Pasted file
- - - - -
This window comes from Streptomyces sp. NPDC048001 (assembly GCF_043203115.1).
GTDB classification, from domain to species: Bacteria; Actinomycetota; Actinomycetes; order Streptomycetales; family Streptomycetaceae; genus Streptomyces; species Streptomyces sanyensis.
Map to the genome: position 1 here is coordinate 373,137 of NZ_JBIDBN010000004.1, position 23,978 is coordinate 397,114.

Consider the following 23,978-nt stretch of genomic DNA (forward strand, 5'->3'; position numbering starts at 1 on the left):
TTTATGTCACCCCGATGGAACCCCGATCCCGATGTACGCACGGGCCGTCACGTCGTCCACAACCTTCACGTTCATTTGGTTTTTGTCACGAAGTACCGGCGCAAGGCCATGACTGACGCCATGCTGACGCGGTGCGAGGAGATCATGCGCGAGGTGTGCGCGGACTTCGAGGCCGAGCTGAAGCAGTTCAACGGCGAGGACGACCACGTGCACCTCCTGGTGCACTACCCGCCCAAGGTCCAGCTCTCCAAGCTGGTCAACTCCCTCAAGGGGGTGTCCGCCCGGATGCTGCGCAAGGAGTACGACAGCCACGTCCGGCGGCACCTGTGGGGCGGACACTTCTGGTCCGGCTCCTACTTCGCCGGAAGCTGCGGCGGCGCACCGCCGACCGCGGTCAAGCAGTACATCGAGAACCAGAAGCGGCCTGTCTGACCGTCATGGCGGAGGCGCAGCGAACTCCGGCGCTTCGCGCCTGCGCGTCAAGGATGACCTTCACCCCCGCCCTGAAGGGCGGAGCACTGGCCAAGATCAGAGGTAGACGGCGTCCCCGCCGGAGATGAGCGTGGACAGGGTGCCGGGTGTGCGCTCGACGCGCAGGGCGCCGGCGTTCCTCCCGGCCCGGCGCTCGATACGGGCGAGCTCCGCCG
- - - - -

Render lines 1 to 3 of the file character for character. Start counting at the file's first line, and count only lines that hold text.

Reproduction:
This window comes from Streptomyces sp. NPDC048001 (assembly GCF_043203115.1).
GTDB classification, from domain to species: Bacteria; Actinomycetota; Actinomycetes; order Streptomycetales; family Streptomycetaceae; genus Streptomyces; species Streptomyces sanyensis.
Map to the genome: position 1 here is coordinate 373,137 of NZ_JBIDBN010000004.1, position 23,978 is coordinate 397,114.